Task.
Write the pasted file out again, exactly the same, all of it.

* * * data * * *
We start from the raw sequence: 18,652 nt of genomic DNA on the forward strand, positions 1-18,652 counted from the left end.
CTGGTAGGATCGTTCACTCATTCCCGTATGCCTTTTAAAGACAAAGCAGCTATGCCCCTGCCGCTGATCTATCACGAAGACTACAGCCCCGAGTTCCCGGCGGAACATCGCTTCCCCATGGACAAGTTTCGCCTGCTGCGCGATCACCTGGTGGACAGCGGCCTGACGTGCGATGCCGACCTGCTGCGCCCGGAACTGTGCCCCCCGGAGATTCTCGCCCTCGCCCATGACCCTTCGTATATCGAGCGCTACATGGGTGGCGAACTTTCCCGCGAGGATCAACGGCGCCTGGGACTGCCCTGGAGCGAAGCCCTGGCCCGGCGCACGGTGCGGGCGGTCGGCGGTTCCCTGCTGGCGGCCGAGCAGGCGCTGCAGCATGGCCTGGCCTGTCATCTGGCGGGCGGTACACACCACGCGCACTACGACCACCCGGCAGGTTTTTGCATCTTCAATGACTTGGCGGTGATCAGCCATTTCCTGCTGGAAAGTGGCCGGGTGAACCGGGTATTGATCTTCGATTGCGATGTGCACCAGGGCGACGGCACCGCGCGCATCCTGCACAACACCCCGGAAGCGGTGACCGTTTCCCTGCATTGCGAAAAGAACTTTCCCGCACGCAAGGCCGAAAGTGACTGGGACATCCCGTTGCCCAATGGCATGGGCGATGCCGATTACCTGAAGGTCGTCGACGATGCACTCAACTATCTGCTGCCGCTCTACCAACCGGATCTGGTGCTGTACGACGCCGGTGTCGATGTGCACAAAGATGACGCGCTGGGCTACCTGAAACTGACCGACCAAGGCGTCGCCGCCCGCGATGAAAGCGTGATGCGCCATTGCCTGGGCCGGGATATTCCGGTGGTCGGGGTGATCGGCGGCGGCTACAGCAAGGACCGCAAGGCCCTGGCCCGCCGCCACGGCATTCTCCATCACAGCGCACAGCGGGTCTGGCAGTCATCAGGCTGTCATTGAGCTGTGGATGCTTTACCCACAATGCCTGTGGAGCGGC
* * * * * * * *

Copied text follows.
We start from the raw sequence: 18,652 nt of genomic DNA on the forward strand, positions 1-18,652 counted from the left end.
CTGGTAGGATCGTTCACTCATTCCCGTATGCCTTTTAAAGACAAAGCAGCTATGCCCCTGCCGCTGATCTATCACGAAGACTACAGCCCCGAGTTCCCGGCGGAACATCGCTTCCCCATGGACAAGTTTCGCCTGCTGCGCGATCACCTGGTGGACAGCGGCCTGACGTGCGATGCCGACCTGCTGCGCCCGGAACTGTGCCCCCCGGAGATTCTCGCCCTCGCCCATGACCCTTCGTATATCGAGCGCTACATGGGTGGCGAACTTTCCCGCGAGGATCAACGGCGCCTGGGACTGCCCTGGAGCGAAGCCCTGGCCCGGCGCACGGTGCGGGCGGTCGGCGGTTCCCTGCTGGCGGCCGAGCAGGCGCTGCAGCATGGCCTGGCCTGTCATCTGGCGGGCGGTACACACCACGCGCACTACGACCACCCGGCAGGTTTTTGCATCTTCAATGACTTGGCGGTGATCAGCCATTTCCTGCTGGAAAGTGGCCGGGTGAACCGGGTATTGATCTTCGATTGCGATGTGCACCAGGGCGACGGCACCGCGCGCATCCTGCACAACACCCCGGAAGCGGTGACCGTTTCCCTGCATTGCGAAAAGAACTTTCCCGCACGCAAGGCCGAAAGTGACTGGGACATCCCGTTGCCCAATGGCATGGGCGATGCCGATTACCTGAAGGTCGTCGACGATGCACTCAACTATCTGCTGCCGCTCTACCAACCGGATCTGGTGCTGTACGACGCCGGTGTCGATGTGCACAAAGATGACGCGCTGGGCTACCTGAAACTGACCGACCAAGGCGTCGCCGCCCGCGATGAAAGCGTGATGCGCCATTGCCTGGGCCGGGATATTCCGGTGGTCGGGGTGATCGGCGGCGGCTACAGCAAGGACCGCAAGGCCCTGGCCCGCCGCCACGGCATTCTCCATCACAGCGCACAGCGGGTCTGGCAGTCATCAGGCTGTCATTGAGCTGTGGATGCTTTACCCACAATGCCTGTGGAGCGGC